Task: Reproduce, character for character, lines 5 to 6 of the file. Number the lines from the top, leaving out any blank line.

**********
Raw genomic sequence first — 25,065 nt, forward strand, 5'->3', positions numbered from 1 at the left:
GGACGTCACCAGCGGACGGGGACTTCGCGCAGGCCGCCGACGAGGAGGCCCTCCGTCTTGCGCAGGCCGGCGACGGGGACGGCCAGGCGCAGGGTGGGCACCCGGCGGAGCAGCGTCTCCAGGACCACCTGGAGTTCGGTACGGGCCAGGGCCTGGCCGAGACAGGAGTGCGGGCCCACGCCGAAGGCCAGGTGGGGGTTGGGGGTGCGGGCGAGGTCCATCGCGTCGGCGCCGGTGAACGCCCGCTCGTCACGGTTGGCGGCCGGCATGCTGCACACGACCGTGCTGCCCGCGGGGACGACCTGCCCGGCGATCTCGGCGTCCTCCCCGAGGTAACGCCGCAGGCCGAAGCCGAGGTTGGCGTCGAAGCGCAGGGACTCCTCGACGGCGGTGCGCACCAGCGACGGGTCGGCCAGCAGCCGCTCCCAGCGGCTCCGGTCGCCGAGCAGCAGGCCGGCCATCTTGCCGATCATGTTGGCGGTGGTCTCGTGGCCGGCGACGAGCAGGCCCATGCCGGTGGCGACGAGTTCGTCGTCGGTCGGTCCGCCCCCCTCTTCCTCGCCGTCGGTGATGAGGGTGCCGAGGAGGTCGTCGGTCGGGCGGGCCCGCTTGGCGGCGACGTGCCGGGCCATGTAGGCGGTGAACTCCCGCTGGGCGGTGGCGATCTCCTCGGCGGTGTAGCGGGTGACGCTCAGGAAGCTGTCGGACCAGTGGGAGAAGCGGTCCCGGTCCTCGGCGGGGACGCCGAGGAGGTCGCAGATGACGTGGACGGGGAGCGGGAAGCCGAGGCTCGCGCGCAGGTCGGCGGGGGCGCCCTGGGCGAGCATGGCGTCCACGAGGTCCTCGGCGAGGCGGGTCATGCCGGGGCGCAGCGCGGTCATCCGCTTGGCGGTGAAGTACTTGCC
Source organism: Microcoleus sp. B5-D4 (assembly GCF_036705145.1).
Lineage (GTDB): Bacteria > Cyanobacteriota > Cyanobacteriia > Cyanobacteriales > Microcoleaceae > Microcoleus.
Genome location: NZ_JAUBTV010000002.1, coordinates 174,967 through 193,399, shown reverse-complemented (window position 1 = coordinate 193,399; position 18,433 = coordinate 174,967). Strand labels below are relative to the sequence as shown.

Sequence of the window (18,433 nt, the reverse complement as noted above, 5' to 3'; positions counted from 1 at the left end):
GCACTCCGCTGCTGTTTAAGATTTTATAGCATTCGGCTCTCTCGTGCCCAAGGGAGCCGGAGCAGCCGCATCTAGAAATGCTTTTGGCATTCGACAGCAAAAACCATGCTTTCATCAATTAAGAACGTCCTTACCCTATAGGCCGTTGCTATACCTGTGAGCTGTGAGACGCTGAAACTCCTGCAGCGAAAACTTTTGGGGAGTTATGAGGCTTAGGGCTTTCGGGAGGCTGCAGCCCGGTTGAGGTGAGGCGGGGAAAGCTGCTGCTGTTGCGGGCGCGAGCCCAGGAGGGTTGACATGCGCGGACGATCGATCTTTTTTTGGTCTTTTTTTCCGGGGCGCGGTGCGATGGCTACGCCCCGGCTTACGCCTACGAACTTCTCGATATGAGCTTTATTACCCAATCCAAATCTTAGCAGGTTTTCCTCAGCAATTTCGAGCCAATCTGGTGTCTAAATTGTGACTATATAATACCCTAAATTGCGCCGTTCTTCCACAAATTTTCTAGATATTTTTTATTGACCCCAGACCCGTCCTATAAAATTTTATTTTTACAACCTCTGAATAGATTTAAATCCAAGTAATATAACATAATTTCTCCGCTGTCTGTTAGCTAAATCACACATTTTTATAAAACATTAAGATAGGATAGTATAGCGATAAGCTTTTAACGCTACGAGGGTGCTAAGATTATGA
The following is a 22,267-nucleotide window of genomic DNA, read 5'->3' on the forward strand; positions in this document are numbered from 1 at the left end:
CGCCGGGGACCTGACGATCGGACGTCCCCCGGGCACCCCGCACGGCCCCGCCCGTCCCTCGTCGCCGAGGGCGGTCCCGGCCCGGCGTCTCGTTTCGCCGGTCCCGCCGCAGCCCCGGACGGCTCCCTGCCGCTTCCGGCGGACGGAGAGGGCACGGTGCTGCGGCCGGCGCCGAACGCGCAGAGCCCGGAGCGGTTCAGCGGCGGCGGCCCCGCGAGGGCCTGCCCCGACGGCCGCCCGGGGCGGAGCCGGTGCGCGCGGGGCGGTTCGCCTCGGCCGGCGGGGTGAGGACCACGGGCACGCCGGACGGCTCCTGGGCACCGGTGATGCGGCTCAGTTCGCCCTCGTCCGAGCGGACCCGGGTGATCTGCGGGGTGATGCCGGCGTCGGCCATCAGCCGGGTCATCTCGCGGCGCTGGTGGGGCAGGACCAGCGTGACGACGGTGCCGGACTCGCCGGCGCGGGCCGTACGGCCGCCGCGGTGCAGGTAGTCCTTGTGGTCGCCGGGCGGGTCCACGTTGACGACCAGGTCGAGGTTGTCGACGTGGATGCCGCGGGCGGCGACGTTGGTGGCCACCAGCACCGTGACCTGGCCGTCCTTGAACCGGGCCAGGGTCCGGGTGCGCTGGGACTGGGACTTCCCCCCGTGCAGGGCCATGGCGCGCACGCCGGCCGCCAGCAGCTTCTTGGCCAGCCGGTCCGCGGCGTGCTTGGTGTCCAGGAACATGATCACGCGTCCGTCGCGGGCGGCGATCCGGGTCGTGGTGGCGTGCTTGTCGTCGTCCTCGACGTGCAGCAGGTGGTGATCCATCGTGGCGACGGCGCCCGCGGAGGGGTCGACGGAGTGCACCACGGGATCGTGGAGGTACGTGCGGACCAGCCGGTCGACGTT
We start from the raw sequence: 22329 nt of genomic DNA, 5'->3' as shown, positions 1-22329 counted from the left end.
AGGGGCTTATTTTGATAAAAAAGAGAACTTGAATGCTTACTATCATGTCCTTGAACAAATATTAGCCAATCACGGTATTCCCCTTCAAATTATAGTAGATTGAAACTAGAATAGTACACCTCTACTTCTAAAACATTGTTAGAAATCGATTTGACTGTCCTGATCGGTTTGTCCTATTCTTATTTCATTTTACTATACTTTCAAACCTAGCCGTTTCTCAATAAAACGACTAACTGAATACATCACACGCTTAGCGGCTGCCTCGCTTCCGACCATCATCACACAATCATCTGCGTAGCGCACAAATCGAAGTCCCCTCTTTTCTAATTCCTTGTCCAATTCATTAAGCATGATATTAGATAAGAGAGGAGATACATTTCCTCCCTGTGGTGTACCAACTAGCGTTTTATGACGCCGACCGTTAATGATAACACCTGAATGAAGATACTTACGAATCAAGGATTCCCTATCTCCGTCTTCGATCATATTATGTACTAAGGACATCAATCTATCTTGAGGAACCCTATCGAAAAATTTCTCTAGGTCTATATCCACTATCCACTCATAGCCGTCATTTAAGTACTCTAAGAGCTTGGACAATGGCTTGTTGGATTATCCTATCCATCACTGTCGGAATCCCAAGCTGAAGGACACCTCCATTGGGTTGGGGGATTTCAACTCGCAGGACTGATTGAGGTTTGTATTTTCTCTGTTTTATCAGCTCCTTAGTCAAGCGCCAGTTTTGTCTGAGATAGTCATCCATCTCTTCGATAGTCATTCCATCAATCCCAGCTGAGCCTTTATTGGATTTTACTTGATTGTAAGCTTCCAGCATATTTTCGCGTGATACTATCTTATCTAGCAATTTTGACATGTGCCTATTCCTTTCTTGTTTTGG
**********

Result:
Genome location: NZ_JAUBTV010000002.1, coordinates 174,967 through 193,399, shown reverse-complemented (window position 1 = coordinate 193,399; position 18,433 = coordinate 174,967). Strand labels below are relative to the sequence as shown.

Sequence of the window (18,433 nt, the reverse complement as noted above, 5' to 3'; positions counted from 1 at the left end):